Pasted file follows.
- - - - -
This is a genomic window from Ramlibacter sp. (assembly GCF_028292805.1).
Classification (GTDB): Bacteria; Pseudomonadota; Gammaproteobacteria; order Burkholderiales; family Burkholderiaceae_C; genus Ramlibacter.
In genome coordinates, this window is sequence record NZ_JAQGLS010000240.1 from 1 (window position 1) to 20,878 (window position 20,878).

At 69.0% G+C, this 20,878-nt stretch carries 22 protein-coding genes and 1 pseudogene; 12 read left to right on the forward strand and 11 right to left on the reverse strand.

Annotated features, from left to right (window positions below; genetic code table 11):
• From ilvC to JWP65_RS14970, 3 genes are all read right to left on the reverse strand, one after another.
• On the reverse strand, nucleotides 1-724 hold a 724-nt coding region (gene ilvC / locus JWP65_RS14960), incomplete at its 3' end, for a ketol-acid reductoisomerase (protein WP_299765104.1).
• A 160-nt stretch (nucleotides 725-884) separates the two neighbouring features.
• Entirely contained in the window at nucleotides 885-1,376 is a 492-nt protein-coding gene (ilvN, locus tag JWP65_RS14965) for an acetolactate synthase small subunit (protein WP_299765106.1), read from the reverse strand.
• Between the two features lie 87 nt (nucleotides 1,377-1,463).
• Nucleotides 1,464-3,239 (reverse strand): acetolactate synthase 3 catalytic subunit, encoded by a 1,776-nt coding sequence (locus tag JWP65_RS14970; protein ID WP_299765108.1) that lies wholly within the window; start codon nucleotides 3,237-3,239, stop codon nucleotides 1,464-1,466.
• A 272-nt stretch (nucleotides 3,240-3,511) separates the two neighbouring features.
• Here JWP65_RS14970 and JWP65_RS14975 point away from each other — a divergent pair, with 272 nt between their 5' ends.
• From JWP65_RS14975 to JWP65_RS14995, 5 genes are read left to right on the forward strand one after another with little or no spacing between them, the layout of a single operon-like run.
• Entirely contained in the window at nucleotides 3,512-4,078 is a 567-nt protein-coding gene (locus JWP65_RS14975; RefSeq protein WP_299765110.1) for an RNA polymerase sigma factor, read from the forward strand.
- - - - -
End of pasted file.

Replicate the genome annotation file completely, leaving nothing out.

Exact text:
This is a genomic window from Ramlibacter sp. (assembly GCF_028292805.1).
Classification (GTDB): Bacteria; Pseudomonadota; Gammaproteobacteria; order Burkholderiales; family Burkholderiaceae_C; genus Ramlibacter.
In genome coordinates, this window is sequence record NZ_JAQGLS010000240.1 from 1 (window position 1) to 20,878 (window position 20,878).

At 69.0% G+C, this 20,878-nt stretch carries 22 protein-coding genes and 1 pseudogene; 12 read left to right on the forward strand and 11 right to left on the reverse strand.

Annotated features, from left to right (window positions below; genetic code table 11):
• From ilvC to JWP65_RS14970, 3 genes are all read right to left on the reverse strand, one after another.
• On the reverse strand, nucleotides 1-724 hold a 724-nt coding region (gene ilvC / locus JWP65_RS14960), incomplete at its 3' end, for a ketol-acid reductoisomerase (protein WP_299765104.1).
• A 160-nt stretch (nucleotides 725-884) separates the two neighbouring features.
• Entirely contained in the window at nucleotides 885-1,376 is a 492-nt protein-coding gene (ilvN, locus tag JWP65_RS14965) for an acetolactate synthase small subunit (protein WP_299765106.1), read from the reverse strand.
• Between the two features lie 87 nt (nucleotides 1,377-1,463).
• Nucleotides 1,464-3,239 (reverse strand): acetolactate synthase 3 catalytic subunit, encoded by a 1,776-nt coding sequence (locus tag JWP65_RS14970; protein ID WP_299765108.1) that lies wholly within the window; start codon nucleotides 3,237-3,239, stop codon nucleotides 1,464-1,466.
• A 272-nt stretch (nucleotides 3,240-3,511) separates the two neighbouring features.
• Here JWP65_RS14970 and JWP65_RS14975 point away from each other — a divergent pair, with 272 nt between their 5' ends.
• From JWP65_RS14975 to JWP65_RS14995, 5 genes are read left to right on the forward strand one after another with little or no spacing between them, the layout of a single operon-like run.
• Entirely contained in the window at nucleotides 3,512-4,078 is a 567-nt protein-coding gene (locus JWP65_RS14975; RefSeq protein WP_299765110.1) for an RNA polymerase sigma factor, read from the forward strand.